Disassembly of Simple Programs

Disassembly of Simple Programs 24

Disassembly of Simple Programs


Entry and Disassembly of Simple Programs.


                        Using Arithmetic Instructions e.g. ADD, SUB, MUL, DIV, etc.


The Tasks


Here are all the learning tasks grouped together with pointers to the example programs and explanatory notes.

Simple Arithmetic

Example – 01first.asm – Arithmetic

  1. Write a program that subtracts using SUB
  2. Write a program that multiplies using MUL
  3. Write a program that divides using DIV
  4. Write a program that divides by zero. Make a note to avoid doing this in real life.


     Entry and Disassembly of Simple Programs.



Most of these examples include a learning task. Study the example and if you can complete the task/s, it is likely that your understanding is good.







Example – p#6 add.asm




; ===== WORK OUT 2 PLUS 2 ======================================

CLO                 ; Close unwanted windows.

MOV AL,2      ; Copy a 2 into the AL register.

MOV BL,2       ; Copy a 2 into the BL register.

ADD AL,BL    ; Add AL to BL. Answer goes into AL.

END                ; Program ends

; ===== Program Ends ===========================================




Use SUB, DIV and MUL to subtract, divide and multiply.

What happens if you divide by zero?

Make use of CL and DL as well as AL and BL.





Type this code into the simulator editor OR copy and paste the code OR load the example from disk.

Step through the program by pressing Alt+P repeatedly.

While you are stepping, watch the CPU registers. You should see a ‘2’ appear in the AL register followed by a ‘2’ in the BL register. AL should be added to BL and a ‘4’ should appear in AL. The altered registers are highlighted yellow.

Watch the register labelled IP (Instruction Pointer). This register keeps track of where the processor has got to in the program. If you look at the RAM display, one RAM location is labelled with a red blob. This corresponds to the Instruction Pointer. Note how the red blob (IP) moves when you step the program.

When doing the learning exercises, add to and modify your own copy of the example.







What you need to know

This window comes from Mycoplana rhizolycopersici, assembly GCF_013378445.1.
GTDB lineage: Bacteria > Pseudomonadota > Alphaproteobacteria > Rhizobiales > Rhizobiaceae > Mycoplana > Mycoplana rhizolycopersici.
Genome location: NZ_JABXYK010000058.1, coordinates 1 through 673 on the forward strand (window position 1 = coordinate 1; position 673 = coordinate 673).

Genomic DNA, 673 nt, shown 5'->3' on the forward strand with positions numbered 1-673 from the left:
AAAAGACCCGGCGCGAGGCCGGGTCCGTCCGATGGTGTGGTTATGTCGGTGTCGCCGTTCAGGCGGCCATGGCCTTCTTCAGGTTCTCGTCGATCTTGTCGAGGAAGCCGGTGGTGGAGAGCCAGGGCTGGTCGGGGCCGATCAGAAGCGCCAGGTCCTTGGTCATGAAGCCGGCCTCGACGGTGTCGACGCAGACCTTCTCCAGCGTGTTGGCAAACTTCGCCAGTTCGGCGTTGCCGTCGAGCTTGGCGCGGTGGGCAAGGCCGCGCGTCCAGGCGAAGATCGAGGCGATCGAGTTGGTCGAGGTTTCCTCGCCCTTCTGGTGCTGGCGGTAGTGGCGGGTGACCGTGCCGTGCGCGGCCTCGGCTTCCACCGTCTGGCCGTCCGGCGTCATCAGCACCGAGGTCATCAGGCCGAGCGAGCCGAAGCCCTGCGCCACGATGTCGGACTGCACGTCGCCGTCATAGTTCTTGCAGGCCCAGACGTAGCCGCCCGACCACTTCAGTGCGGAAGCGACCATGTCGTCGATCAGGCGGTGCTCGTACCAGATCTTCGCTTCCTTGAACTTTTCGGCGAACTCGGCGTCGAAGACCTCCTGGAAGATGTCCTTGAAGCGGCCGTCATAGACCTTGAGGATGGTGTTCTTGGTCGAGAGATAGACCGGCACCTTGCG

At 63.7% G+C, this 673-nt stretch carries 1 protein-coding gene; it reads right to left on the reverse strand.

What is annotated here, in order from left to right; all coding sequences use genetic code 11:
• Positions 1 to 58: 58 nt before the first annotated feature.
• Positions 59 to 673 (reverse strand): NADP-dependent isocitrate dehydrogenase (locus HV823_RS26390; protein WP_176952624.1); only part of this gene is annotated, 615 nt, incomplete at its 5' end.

Comments Any text after a semicolon is not part of the program and is ignored by the simulator. These comments are used for explanations of what the program is doing. Good programmers make extensive use of comments. Good comments should not just repeat the code. Good comments should explain why things are begin done.
CLO The CLO command is unique to this simulator. It closes any window that is not needed while a program is running. This command makes it easier to write nice demonstration programs. It also avoids having to close several windows manually.
MOV The MOV command is short for Move. In this example numbers are being copied into registers where arithmetic can be done. MOV copies data from one location to another. The data in the original location is left intact by the MOV command. Move was shortened to Mov because, in olden times, computer memory was fiendishly expensive. Every command was shortened as much as possible, much like the mobile phone texting language used today.
ADD Arithmetic

The add command comes in two versions. Here are two examples

ADD AL,BL – Add BL to AL and store the result into AL

ADD AL,5 – Add 5 to AL and store the result into AL

Look at the on-line help to find out about SUB, MUL and DIV. Remeber that you can access on-line help by pressing the F1 key.

Registers Registers are storage locations where 8 bit binary numbers are stored. The central processing unit in this simulator has four general purpose registers called AL, BL, CL and DL. These registers are interchangeable and can, with a few exceptions, be used for any purpose.

Newer central processing unit (CPU) chips have 16, 32 or even 64 bit registers. These work in the same way but more data can be moved in one step so there is a speed advantage.

Wider registers can store larger integer (whole) numbers. This simplifies many programming tasks. The other three registers SP, IP and SR are described later.

Hexadecimal Numbers In the command MOV AL,2 the 2 is a hexadecimal number. The hexadecimal number system is used in low level programming because there is a very convenient conversion between binary and hex. Study the Hexadecimal and Binary number systems.
END The last command in all programs should be END. Any text after the END keyword is ignored.




Your Tasks


Use all the registers AL, BL, CL and DL and experiment with ADD, SUB, MUL and DIV.

Find out what happens if you try to divide by zero.

Disassembly of Simple Programs


Disassembly of Simple Programs 




mul Disassembly of Simple Programs


Sub Disassembly of Simple Programs

MICROPROCESSOR PRACTICAL NOTE BOOK                                                              WRITER: MISS SABA WAHAB


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